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A Winning Investment
Bringing the scale to the cattle captures lost revenue and can save thousands of dollars on shrink. Read how Rice Lake livestock scales are a cash cow for profits.
It takes a special breed to be a farmer. One must withstand the physical rigors of daylong exertion and seemingly endless tasks. Those who take on the challenge provide essential products, from crops to livestock, across the world. While everyone enjoys the fruits of their labor, few realize the effort required along the way. Each hour is an investment with the hope of long-term dividends, and in the cattle-farming industry, no piece of equipment better captures a return on investment than an accurate, durable livestock scale.
David Bryant, owner of Smoky Mountain Cattle Consulting in Cleveland, Tenn., is a livestock industry expert. From an impressive education that includes a graduate degree in animal science to running his fifth-generation family farm, David knows the ins and outs of the business. A native Kansan, he now resides in Tennessee because of the high volume of beef cattle in the area. When most people think of beef cattle, they think Texas, Nebraska and Montana. While these states may boast higher total cattle numbers, the southeastern United States holds bragging rights for most cow-calf operations. Tennessee, Georgia, Alabama, Kentucky and Florida provide an ideal climate and optimal forage environment for beef cattle. The rocky sub-terrain doesn’t lend itself to crop land, making more land available for cattle. The soil may not be ideal for crops, but it is excellent for fescue and bluestem grasses, which provide outstanding cattle nourishment. These elements combine to foster a perfect cattle-raising environment.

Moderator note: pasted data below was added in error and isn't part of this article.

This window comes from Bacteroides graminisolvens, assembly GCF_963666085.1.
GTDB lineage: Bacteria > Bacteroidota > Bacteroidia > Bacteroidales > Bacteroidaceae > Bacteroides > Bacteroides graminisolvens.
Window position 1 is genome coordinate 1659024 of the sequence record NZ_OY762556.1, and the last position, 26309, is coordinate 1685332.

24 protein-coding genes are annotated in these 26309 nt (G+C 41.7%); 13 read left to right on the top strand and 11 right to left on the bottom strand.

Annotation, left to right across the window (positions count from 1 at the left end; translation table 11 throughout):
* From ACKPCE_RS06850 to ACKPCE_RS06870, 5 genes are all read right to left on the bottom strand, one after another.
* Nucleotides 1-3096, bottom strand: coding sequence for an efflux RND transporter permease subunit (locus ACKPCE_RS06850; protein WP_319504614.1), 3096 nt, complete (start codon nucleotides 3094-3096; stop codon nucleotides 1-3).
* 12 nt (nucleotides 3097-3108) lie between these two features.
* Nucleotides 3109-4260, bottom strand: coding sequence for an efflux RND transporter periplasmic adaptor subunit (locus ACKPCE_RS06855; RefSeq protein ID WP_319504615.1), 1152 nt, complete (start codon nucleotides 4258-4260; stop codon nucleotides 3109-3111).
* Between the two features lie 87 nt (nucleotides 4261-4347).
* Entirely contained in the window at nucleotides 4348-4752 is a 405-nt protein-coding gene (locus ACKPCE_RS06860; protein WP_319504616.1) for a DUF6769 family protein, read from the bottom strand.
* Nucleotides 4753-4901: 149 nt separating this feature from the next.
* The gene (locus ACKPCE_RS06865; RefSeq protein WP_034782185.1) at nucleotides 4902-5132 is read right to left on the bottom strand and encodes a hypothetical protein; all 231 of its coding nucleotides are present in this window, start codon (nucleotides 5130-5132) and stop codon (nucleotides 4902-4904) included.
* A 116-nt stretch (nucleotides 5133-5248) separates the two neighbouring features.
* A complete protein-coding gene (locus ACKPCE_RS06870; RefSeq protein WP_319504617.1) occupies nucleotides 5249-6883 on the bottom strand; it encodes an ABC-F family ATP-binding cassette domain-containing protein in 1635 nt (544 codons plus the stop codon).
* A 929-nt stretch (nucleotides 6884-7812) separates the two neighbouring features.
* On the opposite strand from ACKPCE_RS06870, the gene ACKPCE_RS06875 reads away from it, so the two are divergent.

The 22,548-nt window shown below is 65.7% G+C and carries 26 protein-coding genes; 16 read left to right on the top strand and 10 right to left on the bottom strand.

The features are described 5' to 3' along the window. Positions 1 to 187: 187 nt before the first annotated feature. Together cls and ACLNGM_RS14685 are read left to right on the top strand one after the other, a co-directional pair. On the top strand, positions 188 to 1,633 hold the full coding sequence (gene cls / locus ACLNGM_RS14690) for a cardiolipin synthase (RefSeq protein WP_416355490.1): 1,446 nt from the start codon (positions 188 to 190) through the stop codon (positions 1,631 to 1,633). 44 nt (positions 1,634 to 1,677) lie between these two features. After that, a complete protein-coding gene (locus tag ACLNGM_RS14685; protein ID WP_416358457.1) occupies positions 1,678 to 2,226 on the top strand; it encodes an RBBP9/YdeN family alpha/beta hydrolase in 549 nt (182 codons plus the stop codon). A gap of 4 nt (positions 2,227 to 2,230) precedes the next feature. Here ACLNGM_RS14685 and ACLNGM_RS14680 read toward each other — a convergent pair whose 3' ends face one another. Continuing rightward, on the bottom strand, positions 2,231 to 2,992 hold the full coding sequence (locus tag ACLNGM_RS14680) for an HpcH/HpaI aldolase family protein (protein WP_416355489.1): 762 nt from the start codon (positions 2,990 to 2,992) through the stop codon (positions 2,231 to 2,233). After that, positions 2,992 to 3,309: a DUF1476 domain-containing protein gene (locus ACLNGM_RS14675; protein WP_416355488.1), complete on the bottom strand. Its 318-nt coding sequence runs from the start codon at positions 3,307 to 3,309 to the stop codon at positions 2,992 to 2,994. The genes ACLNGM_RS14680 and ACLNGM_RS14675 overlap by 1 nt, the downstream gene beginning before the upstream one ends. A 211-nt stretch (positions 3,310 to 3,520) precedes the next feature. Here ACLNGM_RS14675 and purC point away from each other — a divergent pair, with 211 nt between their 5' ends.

Many factors are integral to the success of cattle businesses; however, record high beef prices have increased the significance of every pound of beef, making one factor most important: high sale weights. “When at marketing time,” David explains, “many sellers traditionally weighed cattle on trucks, and that is still done today in many areas. Unfortunately, the seller often comes up short in these transactions. The first and most important reason for this is shrink, which is the amount of lost animal fill. Before the cattle are loaded, the buyer and seller agree on a shrink percentage. When the cattle are penned up, waiting for the truck to arrive, they lose quite a bit of weight due to stress. Cattle typically lose one to two percent more than the agreed-upon shrink, depending on how long they have to wait. The farmer is totally dependent on the trucker, and if he is late, the farmer loses significant money in shrink. Two percent of a semi load of cattle is thousands of dollars.”
“The second issue with weighing cattle on the delivery truck is unbillable transportation costs,” David continues. “Before arriving, the driver has to weigh his truck on a truck scale, then burns fuel from that stop to the farm. The cattle are loaded as the truck is idling and burning more fuel. Then, the driver has to return to the truck scale and weigh the full load, but his truck now weighs less than the first weighment. The fuel burned throughout this process is not accounted for, nor is it legal to do so. The weight lost from fuel consumption cuts into the weight of the cattle. It may not be a lot, but it would be a measurable amount of money. If a farmer sells multiple truckloads per year and lives a good distance from the nearest truck scale, it adds up to a significant amount of lost revenue.”